There are many concerns regarding the health risks of combining alcohol and energy drinks. However, new findings revealed that the general public should be concerned about more than just the health risks. Combining alcohol with energy drinks could also lead to greater alcohol abuse, binge drinking and drunk driving. Researchers from Australian National University’s Centre for Research on Aging, Health and Well-being discovered that those who combined the two were more likely to drink more than those who only drank alcohol. The findings were published in the August 2014 issue of Alcoholism: Clinical and Experimental Research.
Alcohol drinks vs. alcohol and energy drinks
Seventy-five participants were examined in the double-blind study. Forty-six were women, 29 were men and all were between 18 and 30 years old. The participants were randomly placed in one of two groups – alcohol only or alcohol and energy drinks. Thirty-nine participants were given 60 milliliters of vodka with soda to drink and 36 were given 60 milliliters of vodka with Red Bull Silver Edition to drink. The study authors used an Alcohol Urge Questionnaire 20 minutes before the experiment and 20 minutes after. Participants were also given a Biphasic Alcohol Effects Questionnaire, the Drug Effects Questionnaire and a breath alcohol concentration test after the experiment.
The overall finding was that people who combine alcohol and energy drinks are more inclined to continue drinking, unlike their friends who abstained from energy drinks. However, many variables affect whether a person continues to keep drinking throughout the night.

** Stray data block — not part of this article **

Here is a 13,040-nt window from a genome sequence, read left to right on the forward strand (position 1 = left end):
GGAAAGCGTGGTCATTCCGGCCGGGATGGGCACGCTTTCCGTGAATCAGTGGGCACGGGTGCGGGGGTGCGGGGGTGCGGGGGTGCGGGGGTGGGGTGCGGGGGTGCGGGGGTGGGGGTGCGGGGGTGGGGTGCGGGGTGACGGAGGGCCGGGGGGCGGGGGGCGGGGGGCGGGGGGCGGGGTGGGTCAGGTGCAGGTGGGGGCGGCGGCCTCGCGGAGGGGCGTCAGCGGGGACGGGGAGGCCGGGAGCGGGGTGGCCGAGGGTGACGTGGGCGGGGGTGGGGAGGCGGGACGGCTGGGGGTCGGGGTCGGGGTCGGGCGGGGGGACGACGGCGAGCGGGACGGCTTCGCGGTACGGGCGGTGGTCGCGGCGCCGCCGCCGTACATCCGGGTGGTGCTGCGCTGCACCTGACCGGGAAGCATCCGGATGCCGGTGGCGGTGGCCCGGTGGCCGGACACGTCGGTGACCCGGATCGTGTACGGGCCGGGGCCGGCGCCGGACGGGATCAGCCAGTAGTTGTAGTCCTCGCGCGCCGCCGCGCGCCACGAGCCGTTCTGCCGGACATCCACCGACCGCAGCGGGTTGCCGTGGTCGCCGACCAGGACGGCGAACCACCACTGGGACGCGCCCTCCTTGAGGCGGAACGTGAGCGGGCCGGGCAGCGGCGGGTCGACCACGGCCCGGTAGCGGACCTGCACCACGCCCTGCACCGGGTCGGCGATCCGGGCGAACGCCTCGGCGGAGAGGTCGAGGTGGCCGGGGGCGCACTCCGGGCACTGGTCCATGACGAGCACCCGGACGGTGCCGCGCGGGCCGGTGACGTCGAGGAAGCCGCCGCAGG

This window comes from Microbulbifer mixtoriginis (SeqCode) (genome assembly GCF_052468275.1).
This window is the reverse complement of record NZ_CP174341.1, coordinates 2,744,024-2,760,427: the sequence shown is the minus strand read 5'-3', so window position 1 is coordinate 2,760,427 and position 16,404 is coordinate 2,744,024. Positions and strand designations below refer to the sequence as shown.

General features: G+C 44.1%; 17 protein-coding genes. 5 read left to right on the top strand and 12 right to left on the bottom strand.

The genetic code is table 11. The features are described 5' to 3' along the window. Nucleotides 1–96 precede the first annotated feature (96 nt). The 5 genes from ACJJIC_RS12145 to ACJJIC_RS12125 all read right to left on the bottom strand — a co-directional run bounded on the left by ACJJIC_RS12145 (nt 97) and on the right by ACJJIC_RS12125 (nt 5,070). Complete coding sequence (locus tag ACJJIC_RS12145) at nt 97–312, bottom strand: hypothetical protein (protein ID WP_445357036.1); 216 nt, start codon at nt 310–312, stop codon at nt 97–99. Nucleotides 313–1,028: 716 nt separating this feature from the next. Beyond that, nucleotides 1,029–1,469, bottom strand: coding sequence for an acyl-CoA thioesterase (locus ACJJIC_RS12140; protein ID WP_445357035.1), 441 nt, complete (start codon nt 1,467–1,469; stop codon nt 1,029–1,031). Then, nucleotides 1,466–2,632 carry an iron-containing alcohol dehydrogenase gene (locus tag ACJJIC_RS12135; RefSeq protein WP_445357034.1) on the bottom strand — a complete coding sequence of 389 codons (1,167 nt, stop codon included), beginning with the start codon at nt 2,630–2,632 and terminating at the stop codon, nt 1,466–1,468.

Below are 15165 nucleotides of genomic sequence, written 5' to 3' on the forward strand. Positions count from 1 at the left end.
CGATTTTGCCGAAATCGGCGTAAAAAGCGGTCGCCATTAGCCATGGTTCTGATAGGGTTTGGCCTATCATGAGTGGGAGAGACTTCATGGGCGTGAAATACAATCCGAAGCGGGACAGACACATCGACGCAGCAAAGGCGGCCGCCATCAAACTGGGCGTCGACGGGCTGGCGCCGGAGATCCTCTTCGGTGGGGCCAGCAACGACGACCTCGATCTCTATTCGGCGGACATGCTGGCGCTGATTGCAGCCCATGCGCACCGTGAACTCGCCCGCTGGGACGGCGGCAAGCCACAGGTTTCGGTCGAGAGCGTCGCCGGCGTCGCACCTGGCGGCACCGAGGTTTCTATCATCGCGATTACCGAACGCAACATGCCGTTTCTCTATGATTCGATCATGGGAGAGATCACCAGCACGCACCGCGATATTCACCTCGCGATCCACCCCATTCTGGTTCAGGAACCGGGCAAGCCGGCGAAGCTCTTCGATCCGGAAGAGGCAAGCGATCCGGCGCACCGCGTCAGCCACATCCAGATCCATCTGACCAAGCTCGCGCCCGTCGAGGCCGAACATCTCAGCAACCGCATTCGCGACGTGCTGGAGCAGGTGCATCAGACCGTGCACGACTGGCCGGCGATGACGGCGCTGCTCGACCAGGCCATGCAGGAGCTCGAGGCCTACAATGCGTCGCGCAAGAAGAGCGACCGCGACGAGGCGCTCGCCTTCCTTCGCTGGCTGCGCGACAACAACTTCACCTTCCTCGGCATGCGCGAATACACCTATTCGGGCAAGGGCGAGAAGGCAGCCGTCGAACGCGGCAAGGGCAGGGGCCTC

Energy drink and alcohol risks
The researchers speculated on their findings. They believe that if the combination does lead to binge drinking, it could increase a series of risks. People who become intoxicated often are more likely to continue that cycle down the road. Regular binge drinking and intoxication raises people’s risk of alcohol-related car accidents and violence, public intoxication, injury and sexual assault.
The study also revealed most young adults consume greater amounts of alcohol at licensed venues. Researchers suggested policy makers need to get involved to address this issue. They hope their data will encourage restrictions on energy drinks in bars and other venues. The researchers also noted that the controversy surrounding energy drinks is warranted. Energy drinks correlate largely to health and behavior issues, causing Lithuania to ban energy drinks for anyone under 18. Though the study was conducted in Australia, the researchers noted the findings would be similar in the United States.
The study was only able to give participants a small amount of alcohol due to ethical restrictions. However, researchers stated most people consume much more on a regular night. If researchers can identify risks in a controlled study with only a small amount of alcohol in people’s systems, they cannot imagine the heightened risk in real-life situations.
The U.S. Centers for Disease Control and Prevention reported that 31 percent of people between ages 12 and 17 and 34 percent of people between ages 18 and 24 regularly consume energy drinks. Energy drinks’ caffeine masks the depressant effects of alcohol but does not mask breath alcohol concentrations.